2. Put water and sugar in a pan over medium heat and bring to a gentle boil. Leave it on the flame until the mixture turns into a nice dark caramel color. Do not stir the pan while boiling. Immediately pour into ramekins.
  3. While the caramel is cooking, whisk eggs and sugar together, than add the juice and milk and mix thoroughly. Pour into ramekins over the caramel.
  4. Place ramekins in a large baking dish and fill with hot water 3/4 of the way up the edge of the ramequins . Bake for 45 minutes in the water bath until the flan is set and a knife comes out clean. Allow it to cool in the fridge for at least 1 hour.
  5. Prior to flipping ramekin, run a knife along the sides of  flan to loosen it. Hold your deep plate tight to the ramekins and  flip.

Note the recipe make either 4 small ramekins or you can make one flan with a souffle dish, about 8 in across, like it did. In that case cooking time will be around 65-75 min approximately.

I always had a fear and a need to make a flan. As silly as it sounds single portion crême caramels turn me off but a cake sized Latin flan I adore. In a way by making this recipe I was facing my flan fears because it is very delicate in texture. And my flip was not exactly perfect as some sides broke off a little. The taste however was out of this world. My caramel was intense and a little overpowering but when I took a bite of the flan without the caramel I enjoyed a very light taste with a very subtle hint of Pitaya. It was a nice change from the usual cake or pie.

Thai Garlic Scape Soup and Garlic Scape Pesto

I am away for a little bit to frolic in the country…..enjoy this scheduled post and I look forward to posting upon my return.

Recently I was invited over for dinner at a friend’s place. She had gone to a farmer’s market that day and her purchased treasures brought on a discovery for me: garlic scapes. I had never come across (consciously at least) this green stalk before. On my next farmer’s market trip I found some and had to bring a small bunch of garlic scapes home. But what to do with them. Two recipes really caught my eye: a soup and a pesto. I had enough for both so you get both.

Garlic scapes are the immature flower stalks of the hardneck garlic bulb variety. So you they are tender and edible and have a delicate hint of garlic flavor. They are usually harvested and found in markets during the month of June and July.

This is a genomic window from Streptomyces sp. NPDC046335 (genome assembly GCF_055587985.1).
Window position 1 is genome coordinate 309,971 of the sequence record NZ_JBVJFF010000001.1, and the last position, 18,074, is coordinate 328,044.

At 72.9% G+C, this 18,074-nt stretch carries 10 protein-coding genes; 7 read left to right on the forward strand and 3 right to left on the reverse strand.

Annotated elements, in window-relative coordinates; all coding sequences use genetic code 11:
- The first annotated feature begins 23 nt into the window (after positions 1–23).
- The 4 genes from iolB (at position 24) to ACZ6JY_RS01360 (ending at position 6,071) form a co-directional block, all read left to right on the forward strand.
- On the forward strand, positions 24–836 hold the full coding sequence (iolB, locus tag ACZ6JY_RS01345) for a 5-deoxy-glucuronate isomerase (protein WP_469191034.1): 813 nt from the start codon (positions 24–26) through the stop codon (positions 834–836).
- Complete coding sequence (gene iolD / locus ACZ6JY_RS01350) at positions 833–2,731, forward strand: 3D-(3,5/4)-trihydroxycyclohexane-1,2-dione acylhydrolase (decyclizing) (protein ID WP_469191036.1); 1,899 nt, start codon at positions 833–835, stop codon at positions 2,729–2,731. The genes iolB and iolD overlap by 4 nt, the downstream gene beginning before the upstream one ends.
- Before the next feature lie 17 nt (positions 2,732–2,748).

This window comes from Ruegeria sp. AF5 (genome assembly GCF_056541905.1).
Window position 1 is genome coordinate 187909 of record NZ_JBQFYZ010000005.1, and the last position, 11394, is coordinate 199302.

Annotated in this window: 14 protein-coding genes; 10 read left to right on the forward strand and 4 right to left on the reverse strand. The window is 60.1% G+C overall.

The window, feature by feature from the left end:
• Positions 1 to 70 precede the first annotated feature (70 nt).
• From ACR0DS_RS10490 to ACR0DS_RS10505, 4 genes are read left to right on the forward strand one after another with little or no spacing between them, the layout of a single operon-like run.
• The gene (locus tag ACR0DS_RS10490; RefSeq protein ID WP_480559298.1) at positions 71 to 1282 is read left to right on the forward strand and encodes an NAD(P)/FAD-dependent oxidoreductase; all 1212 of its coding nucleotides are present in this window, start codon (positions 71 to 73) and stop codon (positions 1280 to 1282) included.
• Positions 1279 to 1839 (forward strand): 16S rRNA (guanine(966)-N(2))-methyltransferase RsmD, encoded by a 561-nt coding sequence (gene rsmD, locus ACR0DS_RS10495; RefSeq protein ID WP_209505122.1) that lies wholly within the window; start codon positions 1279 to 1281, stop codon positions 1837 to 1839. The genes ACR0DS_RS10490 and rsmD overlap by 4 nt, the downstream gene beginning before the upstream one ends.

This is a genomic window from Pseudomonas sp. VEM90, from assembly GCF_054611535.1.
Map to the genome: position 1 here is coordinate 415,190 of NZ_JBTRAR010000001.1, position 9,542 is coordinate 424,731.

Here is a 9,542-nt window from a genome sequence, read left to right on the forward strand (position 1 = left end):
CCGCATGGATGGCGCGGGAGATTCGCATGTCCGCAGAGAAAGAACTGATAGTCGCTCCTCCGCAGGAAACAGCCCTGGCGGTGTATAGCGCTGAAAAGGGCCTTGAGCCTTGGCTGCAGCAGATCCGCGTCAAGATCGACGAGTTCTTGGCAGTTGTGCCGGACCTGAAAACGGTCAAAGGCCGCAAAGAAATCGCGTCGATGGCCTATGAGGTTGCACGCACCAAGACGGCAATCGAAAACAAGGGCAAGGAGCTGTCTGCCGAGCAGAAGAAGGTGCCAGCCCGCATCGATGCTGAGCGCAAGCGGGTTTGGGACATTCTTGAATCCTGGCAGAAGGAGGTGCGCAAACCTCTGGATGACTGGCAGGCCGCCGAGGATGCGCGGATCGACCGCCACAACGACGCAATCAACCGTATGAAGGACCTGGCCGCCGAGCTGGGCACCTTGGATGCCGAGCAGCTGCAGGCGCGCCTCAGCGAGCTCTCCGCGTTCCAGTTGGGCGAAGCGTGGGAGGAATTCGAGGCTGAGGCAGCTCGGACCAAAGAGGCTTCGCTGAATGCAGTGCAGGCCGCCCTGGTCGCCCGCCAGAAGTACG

Ξ Thai Peachy Garlic Scape Soup Ξ

1 tablespoon of oil
1 dozen garlic scapes, green shoots chopped
2 cups of chicken or vegetable broth
1 tablespoon fish sauce
1/2 coconut milk
1 peach, chopped
1/2 inch grated ginger
1/2 to 1 teaspoon chili sauce
1 tablespoon lemongrass
a pinch of sea salt
freshly ground black pepper
1 tablespoon of lemon juice

Directions:

  1. Heat the oil in a large saucepan over medium heat, then add the scapes and saute for 2 minutes.
  2. Add the broth and all the ingredients except lemon juice.
  3. Bring to a boil and simmer, covered,  for about 20 minutes.
  4. Remove from the heat and then puree using a hand blender.
  5.  Add the lemon juice, adjust salt and pepper to taste. Makes 2 servings.

What can I say about the soup, the taste is truly unique and so flavorful. Obviously the soup itself is not Thai but the seasoning is: coconut milk, chili, lemongrass, ginger and the fish sauce. I was inspired to add a piece to bring an underground sweetness to the soup and it was perfect. Imagine all those flavors with a light garlic taste. Wonderful and extremely exotic.

Ξ Garlic Scape Pesto Ξ
1 cup garlic scapes, chopped
1/3 cup walnuts
1/3 cup grated Parmesan cheese
1/3 cup Extra virgin olive oil
Salt, pepper to taste
Directions:

Place garlic scapes, walnuts, and Parmesan in a food processor. While the processor is running drizzle the oil in slowly. Season and store in the fridge or freeze into cubes.